This is the sound of Australia. You Am
I's third album, the follow-up to 1993's Sound As Ever and
last year's Hi Fi Way, gets to the heart of the matter.
Faced with making a successor to an album that was both
critically acclaimed as one of the finest ever made in this
country and adored by fans, the Sydney trio have responded
by digging deeper. Recorded in Sydney late last year with
the band producing and American David Bianco (Teenage Fanclub)
mixing, Hourly Daily should give them the commercial success
they've only hinted at till now. Musically there's a strongly
hued richness to the tunes, with level-headed augmentation
from strings and horns on selected cuts. Lyrically there's
a thematic cohesion and eye for detail that brings to mind
Neil Young or Paul Westerberg at their finest.
The protagonist, who comes to the fore
over the 15 cuts, could be your brother or best friend,
boyfriend or a passing acquaintance. You Am I's songwriter,
Tim Rogers, paints such an impassioned, incisive picture
that it's hard to ignore the character beneath the eclectic
He wakes to fuzzy AM radio, "But
waking up is easy when you've gotta voice you love"
("Good Mornin'"). The life portrayed is neither
a perfect pop amalgam of girl/car/friends, nor an idyllic
slacker life of girl/cones/ friends. This is the real world,
where "next door's coughing up his lungs" ("Tuesday").
On "If We Can't Get It Together" Rogers sketches
out one of his most sustained, touching narratives: "To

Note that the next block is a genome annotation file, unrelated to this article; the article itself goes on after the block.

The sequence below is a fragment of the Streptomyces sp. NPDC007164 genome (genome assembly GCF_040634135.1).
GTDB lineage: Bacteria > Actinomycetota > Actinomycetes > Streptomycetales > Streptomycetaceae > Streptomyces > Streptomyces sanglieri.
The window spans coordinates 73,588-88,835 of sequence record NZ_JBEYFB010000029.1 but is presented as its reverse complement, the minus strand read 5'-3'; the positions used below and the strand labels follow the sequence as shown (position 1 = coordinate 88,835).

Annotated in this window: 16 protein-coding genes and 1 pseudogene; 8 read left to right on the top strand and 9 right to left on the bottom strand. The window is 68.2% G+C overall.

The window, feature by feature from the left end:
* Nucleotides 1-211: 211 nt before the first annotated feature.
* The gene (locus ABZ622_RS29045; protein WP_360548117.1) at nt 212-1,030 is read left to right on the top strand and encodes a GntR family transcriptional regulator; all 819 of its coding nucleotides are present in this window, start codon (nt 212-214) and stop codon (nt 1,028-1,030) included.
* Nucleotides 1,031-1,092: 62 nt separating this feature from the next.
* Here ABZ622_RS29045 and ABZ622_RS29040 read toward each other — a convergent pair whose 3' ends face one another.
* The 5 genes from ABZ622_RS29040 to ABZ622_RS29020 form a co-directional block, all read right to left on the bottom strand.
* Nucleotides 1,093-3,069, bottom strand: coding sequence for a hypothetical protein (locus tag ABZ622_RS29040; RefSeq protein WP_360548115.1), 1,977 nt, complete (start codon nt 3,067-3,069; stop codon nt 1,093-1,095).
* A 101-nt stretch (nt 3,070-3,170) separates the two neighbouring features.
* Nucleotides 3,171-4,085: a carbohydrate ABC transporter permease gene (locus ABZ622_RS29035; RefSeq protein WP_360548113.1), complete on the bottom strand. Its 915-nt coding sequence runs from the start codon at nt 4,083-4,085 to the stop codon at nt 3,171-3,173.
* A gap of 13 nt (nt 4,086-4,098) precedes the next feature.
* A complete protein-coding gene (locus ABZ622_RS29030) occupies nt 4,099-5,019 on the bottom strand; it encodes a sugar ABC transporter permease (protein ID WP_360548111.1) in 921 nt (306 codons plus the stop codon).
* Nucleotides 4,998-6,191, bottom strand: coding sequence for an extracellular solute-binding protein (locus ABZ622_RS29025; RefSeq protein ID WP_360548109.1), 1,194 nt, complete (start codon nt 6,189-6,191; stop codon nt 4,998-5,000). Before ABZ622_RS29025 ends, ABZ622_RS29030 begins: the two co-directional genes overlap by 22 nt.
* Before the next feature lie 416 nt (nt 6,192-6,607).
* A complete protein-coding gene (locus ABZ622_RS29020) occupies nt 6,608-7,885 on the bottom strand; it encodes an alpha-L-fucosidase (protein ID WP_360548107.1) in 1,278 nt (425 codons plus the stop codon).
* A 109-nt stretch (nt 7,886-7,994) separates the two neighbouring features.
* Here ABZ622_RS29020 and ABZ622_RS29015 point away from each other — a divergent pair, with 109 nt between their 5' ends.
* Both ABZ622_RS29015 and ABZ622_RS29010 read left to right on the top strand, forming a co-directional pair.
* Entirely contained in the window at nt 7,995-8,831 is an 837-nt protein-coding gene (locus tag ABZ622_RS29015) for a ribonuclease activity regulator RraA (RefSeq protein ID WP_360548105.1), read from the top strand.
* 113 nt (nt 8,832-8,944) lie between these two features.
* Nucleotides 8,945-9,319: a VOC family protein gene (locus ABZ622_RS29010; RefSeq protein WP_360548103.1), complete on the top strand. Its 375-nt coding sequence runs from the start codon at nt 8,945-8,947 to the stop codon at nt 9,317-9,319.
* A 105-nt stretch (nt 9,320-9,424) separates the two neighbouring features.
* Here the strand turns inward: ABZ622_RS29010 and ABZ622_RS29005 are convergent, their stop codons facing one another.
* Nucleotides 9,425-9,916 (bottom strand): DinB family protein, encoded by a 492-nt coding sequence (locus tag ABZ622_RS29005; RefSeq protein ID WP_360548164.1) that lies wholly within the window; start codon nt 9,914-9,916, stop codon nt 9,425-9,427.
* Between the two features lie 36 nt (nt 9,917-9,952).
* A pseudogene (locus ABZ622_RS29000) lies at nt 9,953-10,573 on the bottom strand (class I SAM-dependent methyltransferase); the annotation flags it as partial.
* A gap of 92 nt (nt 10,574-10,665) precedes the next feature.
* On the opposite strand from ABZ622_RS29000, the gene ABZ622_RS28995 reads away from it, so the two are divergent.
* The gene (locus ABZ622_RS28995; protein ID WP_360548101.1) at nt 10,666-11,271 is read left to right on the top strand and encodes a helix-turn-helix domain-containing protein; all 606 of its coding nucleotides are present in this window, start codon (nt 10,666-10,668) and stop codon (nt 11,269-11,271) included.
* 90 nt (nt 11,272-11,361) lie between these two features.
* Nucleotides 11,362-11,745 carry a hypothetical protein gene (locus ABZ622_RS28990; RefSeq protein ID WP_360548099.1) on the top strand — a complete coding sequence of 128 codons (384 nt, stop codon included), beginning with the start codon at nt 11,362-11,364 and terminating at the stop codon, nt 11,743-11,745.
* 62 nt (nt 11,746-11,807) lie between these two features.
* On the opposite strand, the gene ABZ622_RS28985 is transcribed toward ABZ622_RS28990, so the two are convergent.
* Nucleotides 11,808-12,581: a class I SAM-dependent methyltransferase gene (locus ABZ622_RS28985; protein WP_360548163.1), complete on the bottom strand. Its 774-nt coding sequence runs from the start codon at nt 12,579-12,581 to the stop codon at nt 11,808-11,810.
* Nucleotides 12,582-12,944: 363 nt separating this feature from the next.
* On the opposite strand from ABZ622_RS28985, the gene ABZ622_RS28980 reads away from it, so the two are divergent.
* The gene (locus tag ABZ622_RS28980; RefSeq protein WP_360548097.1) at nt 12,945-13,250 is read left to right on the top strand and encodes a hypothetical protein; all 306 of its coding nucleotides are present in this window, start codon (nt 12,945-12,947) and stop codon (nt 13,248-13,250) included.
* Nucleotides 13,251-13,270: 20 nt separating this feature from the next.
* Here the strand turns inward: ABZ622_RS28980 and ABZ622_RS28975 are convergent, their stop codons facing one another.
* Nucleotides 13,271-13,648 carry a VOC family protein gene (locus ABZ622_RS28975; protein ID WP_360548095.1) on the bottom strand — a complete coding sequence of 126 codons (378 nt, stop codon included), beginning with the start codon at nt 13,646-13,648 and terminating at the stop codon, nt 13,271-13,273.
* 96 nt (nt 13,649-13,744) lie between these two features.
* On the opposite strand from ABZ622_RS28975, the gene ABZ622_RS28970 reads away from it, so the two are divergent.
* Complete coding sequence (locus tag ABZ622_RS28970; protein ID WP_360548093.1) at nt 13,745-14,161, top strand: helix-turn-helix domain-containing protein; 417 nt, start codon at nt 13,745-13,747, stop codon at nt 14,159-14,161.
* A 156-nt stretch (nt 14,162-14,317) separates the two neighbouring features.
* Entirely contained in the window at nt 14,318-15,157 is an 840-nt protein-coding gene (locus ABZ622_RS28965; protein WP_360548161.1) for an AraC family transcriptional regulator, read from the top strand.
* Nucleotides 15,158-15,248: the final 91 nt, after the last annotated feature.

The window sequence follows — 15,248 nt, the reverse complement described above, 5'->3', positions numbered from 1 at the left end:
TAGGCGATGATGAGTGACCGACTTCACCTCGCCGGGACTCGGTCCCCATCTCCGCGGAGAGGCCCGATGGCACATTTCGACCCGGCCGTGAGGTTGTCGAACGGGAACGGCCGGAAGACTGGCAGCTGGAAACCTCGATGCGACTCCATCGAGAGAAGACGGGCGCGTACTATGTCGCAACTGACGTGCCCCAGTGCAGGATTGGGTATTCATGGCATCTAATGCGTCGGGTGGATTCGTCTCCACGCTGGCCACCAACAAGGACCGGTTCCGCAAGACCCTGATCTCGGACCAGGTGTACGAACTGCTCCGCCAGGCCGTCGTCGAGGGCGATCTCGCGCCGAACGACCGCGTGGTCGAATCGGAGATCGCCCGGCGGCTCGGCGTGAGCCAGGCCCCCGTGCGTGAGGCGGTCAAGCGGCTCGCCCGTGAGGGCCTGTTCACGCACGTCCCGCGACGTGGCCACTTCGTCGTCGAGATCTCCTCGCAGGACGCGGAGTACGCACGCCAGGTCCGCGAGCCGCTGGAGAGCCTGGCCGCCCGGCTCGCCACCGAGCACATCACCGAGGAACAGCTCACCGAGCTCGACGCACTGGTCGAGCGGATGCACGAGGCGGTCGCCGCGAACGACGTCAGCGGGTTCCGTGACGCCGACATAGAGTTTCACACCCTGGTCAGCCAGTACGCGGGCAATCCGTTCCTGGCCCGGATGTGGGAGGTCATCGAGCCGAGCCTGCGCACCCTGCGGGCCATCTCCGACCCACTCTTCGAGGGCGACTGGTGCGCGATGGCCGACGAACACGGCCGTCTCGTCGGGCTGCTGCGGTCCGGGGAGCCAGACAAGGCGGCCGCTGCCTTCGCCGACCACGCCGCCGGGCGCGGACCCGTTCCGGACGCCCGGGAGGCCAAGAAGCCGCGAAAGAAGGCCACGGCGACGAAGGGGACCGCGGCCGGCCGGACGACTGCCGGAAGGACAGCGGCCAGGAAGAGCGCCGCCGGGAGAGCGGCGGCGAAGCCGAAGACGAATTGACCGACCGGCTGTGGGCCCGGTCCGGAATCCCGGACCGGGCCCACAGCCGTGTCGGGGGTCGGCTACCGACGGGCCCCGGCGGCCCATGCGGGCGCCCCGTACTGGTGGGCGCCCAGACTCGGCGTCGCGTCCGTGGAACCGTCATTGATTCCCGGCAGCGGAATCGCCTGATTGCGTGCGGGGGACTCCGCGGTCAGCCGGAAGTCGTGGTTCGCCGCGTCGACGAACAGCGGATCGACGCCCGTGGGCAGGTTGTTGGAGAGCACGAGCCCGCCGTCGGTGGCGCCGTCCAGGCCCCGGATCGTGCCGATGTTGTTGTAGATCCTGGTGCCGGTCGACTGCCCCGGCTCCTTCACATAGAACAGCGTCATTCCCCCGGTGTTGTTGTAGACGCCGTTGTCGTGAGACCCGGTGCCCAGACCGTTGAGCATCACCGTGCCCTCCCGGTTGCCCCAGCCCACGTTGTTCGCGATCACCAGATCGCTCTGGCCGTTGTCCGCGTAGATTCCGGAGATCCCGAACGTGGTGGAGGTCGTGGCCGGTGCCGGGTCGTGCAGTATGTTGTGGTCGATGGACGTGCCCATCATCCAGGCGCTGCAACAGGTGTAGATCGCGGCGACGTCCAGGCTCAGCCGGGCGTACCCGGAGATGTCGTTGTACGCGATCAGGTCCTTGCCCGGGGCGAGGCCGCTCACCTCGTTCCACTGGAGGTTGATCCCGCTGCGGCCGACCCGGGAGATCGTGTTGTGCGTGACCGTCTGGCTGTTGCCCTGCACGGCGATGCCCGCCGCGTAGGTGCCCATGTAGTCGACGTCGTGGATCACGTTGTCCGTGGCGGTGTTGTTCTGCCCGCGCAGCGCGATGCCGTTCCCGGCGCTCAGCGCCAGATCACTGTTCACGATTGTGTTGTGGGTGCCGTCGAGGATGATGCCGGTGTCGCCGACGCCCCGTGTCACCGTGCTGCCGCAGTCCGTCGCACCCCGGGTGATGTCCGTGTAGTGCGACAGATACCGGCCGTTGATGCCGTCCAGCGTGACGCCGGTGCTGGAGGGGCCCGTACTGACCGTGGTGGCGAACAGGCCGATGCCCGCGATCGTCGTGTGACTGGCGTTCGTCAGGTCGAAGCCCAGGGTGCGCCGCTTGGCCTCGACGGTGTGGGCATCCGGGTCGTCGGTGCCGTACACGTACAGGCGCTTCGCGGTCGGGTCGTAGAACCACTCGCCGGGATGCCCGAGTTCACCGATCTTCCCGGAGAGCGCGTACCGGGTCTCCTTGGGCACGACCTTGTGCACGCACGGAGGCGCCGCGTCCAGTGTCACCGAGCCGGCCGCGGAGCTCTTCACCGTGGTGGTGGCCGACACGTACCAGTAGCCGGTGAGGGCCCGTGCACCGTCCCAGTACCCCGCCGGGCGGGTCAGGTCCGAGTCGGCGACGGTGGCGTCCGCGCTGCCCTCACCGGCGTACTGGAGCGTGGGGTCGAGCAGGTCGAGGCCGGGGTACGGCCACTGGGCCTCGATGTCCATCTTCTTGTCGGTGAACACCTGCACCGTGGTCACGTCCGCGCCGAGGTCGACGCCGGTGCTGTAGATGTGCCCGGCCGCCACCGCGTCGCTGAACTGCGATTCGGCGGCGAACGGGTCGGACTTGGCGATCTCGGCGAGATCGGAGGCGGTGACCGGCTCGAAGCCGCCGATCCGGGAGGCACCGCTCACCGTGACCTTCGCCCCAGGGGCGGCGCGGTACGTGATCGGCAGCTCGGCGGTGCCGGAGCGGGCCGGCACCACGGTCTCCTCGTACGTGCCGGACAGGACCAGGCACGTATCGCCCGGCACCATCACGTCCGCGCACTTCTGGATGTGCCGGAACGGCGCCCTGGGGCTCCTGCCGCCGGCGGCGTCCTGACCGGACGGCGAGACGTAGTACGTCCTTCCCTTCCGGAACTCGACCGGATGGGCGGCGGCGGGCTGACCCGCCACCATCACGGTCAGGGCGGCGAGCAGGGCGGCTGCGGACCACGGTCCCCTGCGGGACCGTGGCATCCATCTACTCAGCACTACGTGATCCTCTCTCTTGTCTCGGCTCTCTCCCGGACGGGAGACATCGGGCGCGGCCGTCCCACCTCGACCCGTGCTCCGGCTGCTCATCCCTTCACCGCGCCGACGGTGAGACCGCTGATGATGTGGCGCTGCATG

get up the bond for an inner-west flat he'd work for anybody/If
he wasn't working for her dad... She don't know how to tell
him she's going on the pill... She's looking for his heart
while he stares the other way... His dad is a nut/His ex-girl
is a slut/But he'll be yours forever if you just get it
Making his way around the city on public
transport (an Hourly Daily mainstay) he grabs a "Six
pack/Cheaper domestic" ("Flag Fall $1.80").
He gets reflective, even melancholy: "When I was in
grade six I used to hold open the door for a girl and she
called me a wimp/Said there just isn't the need to be so
fucking polite/I politely agreed with her" ("Don't
Ask Me to Smile"). As darkness comes the question is
asked: "When the day falls where do you go?" ("Who
Takes Who Home"). But we already know the answer. The
listener has come to know, and more importantly empathise,
with the people living in these songs. It's like catching
up with an old friend.
Instrumentally, the width hinted at on
Hi Fi Way has come to bear. The title track is burnished
with sombre strings, while "Tuesday" goes through
a rising set of transitions: an acoustic guitar and echo-laden
voice is underpinned by a ragged electric guitar before
pastoral strings and delicate horns sweep the arrangement
up. The session musicians' input is never played for cheap
tricks. The strings, for example, never dip into sentimentality.
On the orchestral ballad "Heavy Comfort" - a heartbreaker
with lines the calibre of "Now her friends are like
her lashes/Too many dropping off these days" - they